Mira has been hired for the season as the lodge’s baker and housekeeper. But she’s also busy gleefully nursing twin obsessions: building a working theory of what constitutes “sleaze” and pursuing a young fisherman she deems the embodiment of all things deliciously sleazy. Her plans become more perverse and elaborate, even as life on Lavender Island starts to unravel.
Rukeyser’s assured, elegant prose brings colour and outline to the great outdoors, and in Alaska, that is great with a capital G ... Having so few characters helps Rukeyser create a taut atmosphere, where the bosses – Maureen in particular – watch over their employees to make sure they’re working hard enough ... Mira is the right narrator for this story, sharp and observant, but unable to effect much change because of her age ... The holidaymakers come and go, exploiting the landscape for their own needs. Time resets and the guesthouse experience begins all over again, neatly capturing the artificiality of the hospitality world. Less successful structurally are Mira’s frequent shifts into the future to relate various characters’ fates – a style perfected by Muriel Spark. In Seaplane, however, these flash forwards work to undermine the suspense and narrative tension that Rukeyser has so carefully constructed in the present-day action at the lodge. It answers, too early, that pivotal question: what will be lost? ... If moving a character to a foreign world in order to bring about a transformation is a time-worn staple of fiction writers, Rukeyser takes that old trick and flies her reader off to a brave new world.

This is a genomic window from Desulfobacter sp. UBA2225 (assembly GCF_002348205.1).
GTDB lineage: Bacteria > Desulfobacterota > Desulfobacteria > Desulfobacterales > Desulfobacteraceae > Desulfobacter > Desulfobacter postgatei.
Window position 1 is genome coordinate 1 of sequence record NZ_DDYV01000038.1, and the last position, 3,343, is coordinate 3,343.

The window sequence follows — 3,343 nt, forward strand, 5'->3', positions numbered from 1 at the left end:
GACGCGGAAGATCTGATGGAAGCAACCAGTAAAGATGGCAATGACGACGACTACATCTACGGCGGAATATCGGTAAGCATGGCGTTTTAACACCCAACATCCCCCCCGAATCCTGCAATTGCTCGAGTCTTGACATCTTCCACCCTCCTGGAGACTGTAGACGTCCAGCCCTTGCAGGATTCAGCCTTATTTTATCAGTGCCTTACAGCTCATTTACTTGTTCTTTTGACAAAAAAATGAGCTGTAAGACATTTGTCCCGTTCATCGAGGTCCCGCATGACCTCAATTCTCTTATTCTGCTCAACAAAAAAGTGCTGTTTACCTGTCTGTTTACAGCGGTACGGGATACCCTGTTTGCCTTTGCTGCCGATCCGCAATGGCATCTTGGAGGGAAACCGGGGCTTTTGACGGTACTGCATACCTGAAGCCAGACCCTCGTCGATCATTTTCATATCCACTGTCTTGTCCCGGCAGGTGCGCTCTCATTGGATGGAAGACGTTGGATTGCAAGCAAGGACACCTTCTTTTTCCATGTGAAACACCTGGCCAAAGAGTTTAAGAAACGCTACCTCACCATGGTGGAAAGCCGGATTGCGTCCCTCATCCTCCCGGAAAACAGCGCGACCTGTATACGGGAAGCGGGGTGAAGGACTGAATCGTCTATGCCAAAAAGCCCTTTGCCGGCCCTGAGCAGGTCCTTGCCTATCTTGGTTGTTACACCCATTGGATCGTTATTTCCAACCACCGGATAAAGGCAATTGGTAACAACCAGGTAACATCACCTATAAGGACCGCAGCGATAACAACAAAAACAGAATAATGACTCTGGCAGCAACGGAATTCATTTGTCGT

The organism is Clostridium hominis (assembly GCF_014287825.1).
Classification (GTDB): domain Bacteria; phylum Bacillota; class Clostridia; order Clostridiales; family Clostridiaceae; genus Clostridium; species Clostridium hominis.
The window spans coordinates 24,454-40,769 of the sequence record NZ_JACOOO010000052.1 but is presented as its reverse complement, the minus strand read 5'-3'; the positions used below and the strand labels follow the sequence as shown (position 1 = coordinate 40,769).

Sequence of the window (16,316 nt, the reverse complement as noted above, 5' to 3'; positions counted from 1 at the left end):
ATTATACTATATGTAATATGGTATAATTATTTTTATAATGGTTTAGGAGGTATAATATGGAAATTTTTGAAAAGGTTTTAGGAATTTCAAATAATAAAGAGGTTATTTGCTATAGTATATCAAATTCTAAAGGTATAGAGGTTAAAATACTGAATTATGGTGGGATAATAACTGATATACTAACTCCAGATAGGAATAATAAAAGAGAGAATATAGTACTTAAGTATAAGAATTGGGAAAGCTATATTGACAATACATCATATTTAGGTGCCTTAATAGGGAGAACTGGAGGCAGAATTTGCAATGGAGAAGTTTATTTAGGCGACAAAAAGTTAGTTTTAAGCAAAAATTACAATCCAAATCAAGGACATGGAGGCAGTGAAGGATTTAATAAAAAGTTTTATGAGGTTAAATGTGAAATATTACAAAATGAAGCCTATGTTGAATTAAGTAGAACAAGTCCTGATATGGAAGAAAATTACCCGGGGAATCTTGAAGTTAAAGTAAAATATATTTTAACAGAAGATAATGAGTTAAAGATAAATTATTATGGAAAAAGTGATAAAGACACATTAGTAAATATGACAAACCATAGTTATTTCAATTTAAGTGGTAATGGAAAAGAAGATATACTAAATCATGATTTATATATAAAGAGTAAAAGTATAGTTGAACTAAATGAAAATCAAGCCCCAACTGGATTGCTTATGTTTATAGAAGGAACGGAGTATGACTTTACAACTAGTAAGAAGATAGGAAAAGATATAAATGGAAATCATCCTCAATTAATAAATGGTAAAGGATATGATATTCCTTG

... It’s a painfully recognisable adolescent yearning that’s captured well in Rebecca Rukeyser’s quirky, wry debut ... Miles from any sort of civilisation, the scene is set for a spiral into disaster — which Mira relates, from the perspective of some years’ distance, with a deftly juggled mix of mercilessly sharp character judgment and gentle compassion for each person’s failings. But mainly Rukeyser lets Mira’s solipsistic wranglings with her sexual desires take centre stage — this is not a novel for anyone who demands lots of plot, but definitely one for readers who enjoy the sort of dive into dysfunction championed by Ottessa Moshfegh.
Rukeyser’s writing is spare and deliberate as, from a murky present, adult Mira looks back on this now-crystallized teenage summer with a kind of awe. Lodge guests came and went, weather threatened and broke, and things that once seemed impossible became not so—and vice versa.